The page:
Gasser and Co. poised to give Port boys bragging rights in North Shore and beyond
It’s not hard to see the Port Washington boys’ basketball team has all the pieces of the puzzle this season.
The only question is how quickly the Pirates can assemble them — and make the leap from title favorite on paper to juggernaut on the hardwood.
“We have a real good group of guys with a lot of talent, size and depth,” said Port coach John Bunyan, whose team is poised to take the next step after compiling a 16-5 record last season that included a 10-4, third-place finish in North Shore Conference play.
“We have high expectations, but we have a lot of work to do to achieve those.”
To no one’s surprise, the biggest part of Port’s game plan is senior Josh Gasser, who’s entering his fourth varsity season with a scholarship in hand to play basketball for the University of Wisconsin-Madison next year.
The 6-foot-4-inch guard — who averaged 22 points, 11 rebounds and three assists per game as a junior — is coming off a summer-basketball ankle injury that forced him to forego playing football this fall but is almost completely healed and ready to go, Bunyan said.
“Josh is doing great and recovering just fine,” he said. “He’s nearly 100% and is really excited about having a great final year.”
Gasser returns as the top gun in a talent-laden conference led last season by two powerhouse teams — champion Whitefish Bay and runner-up Germantown. But both of those programs have lost several standout players to graduation, helping open the door for the Pirates.
Bunyan said he expects Bay and Germantown to both be strong again, along with Homestead and Milwaukee Lutheran, but sees his team firmly in the thick of the title chase — and for good reason.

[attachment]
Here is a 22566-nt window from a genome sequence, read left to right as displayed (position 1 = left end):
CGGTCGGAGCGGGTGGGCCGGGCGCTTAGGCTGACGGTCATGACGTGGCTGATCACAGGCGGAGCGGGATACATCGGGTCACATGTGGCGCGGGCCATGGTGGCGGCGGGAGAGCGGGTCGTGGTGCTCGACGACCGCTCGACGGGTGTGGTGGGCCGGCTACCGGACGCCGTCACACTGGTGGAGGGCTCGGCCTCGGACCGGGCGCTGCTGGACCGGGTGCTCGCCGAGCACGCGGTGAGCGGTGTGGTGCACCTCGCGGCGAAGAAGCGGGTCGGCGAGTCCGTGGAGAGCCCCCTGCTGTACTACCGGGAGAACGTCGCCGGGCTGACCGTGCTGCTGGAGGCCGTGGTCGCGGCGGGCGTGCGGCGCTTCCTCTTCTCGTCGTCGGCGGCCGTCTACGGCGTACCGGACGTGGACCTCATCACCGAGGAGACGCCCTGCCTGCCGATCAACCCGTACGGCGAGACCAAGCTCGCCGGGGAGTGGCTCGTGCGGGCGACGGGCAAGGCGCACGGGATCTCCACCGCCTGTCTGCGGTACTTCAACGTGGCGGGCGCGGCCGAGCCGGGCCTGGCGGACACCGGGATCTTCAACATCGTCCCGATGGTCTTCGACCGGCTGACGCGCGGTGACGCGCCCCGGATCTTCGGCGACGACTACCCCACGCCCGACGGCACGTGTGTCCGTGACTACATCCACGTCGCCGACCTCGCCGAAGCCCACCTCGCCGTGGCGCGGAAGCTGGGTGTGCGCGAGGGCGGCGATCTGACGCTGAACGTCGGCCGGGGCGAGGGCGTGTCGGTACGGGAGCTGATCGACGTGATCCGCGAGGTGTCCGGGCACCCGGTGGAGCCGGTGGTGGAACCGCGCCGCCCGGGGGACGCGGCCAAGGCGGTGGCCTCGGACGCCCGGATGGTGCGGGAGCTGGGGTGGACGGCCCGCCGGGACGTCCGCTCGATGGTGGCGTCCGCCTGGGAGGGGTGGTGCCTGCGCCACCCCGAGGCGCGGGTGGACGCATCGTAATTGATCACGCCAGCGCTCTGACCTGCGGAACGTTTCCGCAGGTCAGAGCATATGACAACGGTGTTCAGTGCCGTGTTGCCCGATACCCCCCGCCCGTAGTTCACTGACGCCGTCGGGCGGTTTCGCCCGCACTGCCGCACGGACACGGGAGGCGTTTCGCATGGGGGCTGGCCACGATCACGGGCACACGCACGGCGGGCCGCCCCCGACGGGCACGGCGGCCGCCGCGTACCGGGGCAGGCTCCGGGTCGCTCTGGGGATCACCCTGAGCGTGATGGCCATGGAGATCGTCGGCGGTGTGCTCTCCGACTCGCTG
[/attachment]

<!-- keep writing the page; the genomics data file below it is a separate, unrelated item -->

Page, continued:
Port lost three players to graduation, including forwards Marty Clarke and Elliot Kotecki and guard Mark Burmesch, all of who contributed regularly last season. But in addition to Gasser, the Pirates have plenty of veteran talent with players such as seniors Cory Steinmetz,
Zach Schultz, Adam Prom and Jay Davel and junior Shane Kennedy.
The front line will be led by Steinmetz, a 6-4 forward who averaged nine points per game last season and has three-point shooting range. Kennedy, a 6-4 forward, earned a starting role as a sophomore with his hustling play and had an eight-point average.
Schultz, a 6-6 center, missed most of last season due to an injury but has bounced back nicely and will strengthen Port’s interior.
“Zach’s 20 pounds lighter and has looked really good in practice,” Bunyan said.
Prom (6-3) and Davel (6-0) will bolster the Pirates’ depth along with varsity newcomers such as junior guards Joe McIlree and Marcus Lackovic and sophomores Kyle Rismeyer and Sawyer Mosley, all of whom excelled on a junior-varsity team that went14-6 last season.
Bunyan is particularly high on Mosley, a 6-2 guard who directed the JV offense as a freshman and is now vying for a starting varsity role.
“Sawyer has the ability to play at this level as a point guard or shooting guard,” Bunyan said. “With Josh in the lineup at the point, he would probably play the two (shooting) spot.”
Last season, Gasser often found himself carrying much of the scoring load in addition to running the Pirates’ offense. That should change with a deeper, more versatile roster, Bunyan believes.
“I think it’s going to be a lot easier for Josh because we have more people to share the scoring load and can move them around more,” he said. “We can play him outside, but we can also get the ball to him in the post more.”
Port’s size and athleticism should also allow them to maintain steady defensive pressure, including a mix of man-to-man and zone schemes, Bunyan said.
The Pirates will open the season Saturday, Nov. 28, when it faces Waukesha North in a 4 p.m. nonconference game at Carroll College. They will start conference play at home Dec. 11 against Germantown.
What concerns Bunyan heading into one of the most highly anticipated Port basketball seasons in recent memory?
“We should be solid in a lot of areas,” he said. “What concerns me a bit is getting our young players to understand their roles and learn to play with each other.
“But I think we’re going to be fine.”
THE PORT WASHINGTON boys’ basketball team will take aim at a North Shore Conference title this season on the strength of talented returning players such as (from left) Adam Prom, Zach Schultz, Cory Steinmetz, Josh Gasser and Shane Kennedy.
Photo by Sam Arendt